Canis Domini (The disciple)

Canis Domini (The disciple)

(The Saviour of the World, Vol IV, Book II, Poem XXXVI)

St. Jerome and His Dog, by Carpaccio

The dogs are fed:” Lord, e’en as these I’d be,

But not alone for crumbs:

The happy dog doth still his master see,

And at his call he comes.

So, blissful, would I raise dumb eyes of love,

Would lie low at Christ’s feet;

My Master’s hand stretched to me from above—

Were any joy so sweet?

And when my Master’s chariot forth should go,

Though inarticulate,

I’d run and tell the news to high and low,—

That all might see His State.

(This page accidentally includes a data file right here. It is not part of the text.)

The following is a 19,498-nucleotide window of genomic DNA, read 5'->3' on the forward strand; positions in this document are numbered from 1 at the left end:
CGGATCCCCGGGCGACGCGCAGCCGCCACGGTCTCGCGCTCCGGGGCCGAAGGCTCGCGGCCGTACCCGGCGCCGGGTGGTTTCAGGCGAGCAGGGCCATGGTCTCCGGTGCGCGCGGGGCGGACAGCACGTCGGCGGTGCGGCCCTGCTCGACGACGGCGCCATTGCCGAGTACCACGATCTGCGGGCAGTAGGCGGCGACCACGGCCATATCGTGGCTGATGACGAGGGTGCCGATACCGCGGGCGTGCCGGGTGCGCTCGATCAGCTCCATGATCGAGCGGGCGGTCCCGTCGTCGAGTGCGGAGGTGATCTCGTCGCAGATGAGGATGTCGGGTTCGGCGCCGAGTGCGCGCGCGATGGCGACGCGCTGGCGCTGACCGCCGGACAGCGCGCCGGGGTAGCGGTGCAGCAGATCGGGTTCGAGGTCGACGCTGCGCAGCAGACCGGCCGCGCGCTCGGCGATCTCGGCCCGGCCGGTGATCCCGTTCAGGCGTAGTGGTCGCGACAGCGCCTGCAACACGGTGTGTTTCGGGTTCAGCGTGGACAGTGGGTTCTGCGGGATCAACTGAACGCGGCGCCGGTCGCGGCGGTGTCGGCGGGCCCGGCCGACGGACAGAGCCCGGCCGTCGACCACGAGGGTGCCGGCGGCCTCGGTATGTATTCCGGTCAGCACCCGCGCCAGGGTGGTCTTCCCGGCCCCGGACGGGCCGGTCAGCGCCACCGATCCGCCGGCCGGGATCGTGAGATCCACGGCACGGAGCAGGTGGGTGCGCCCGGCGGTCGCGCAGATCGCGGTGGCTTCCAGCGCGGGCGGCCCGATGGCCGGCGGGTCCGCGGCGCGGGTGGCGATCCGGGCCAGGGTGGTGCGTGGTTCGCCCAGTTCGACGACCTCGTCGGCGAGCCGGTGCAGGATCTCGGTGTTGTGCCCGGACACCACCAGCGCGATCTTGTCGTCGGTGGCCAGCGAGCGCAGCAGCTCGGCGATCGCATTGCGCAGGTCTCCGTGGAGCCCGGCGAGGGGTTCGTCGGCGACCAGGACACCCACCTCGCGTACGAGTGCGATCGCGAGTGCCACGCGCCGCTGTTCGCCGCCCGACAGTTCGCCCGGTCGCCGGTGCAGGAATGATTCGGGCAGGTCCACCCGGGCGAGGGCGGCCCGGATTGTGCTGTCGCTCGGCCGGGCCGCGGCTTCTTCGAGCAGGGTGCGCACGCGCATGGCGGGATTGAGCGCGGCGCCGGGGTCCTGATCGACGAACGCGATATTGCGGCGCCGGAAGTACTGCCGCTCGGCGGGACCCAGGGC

He bids me gather in His wandering sheep?

I’d race to furthest field,

And from all harms the silly wanderers keep,

That I full tale might yield.

And when my restless ways disturbed my Lord

He would but say, “Lie down;”—

A sudden stillness takes me at His word;

My turbulence is gone.

Sometimes He gives me precious thing to guard,

A lamb, a little child;

Beside it, trusty, I’d keep steadfast ward—

By bribes all unbeguiled.

And every day My Master’s voice I’d hear

Bidding me come or go;

And, looking up, would read in Countenance dear

All such as I may know.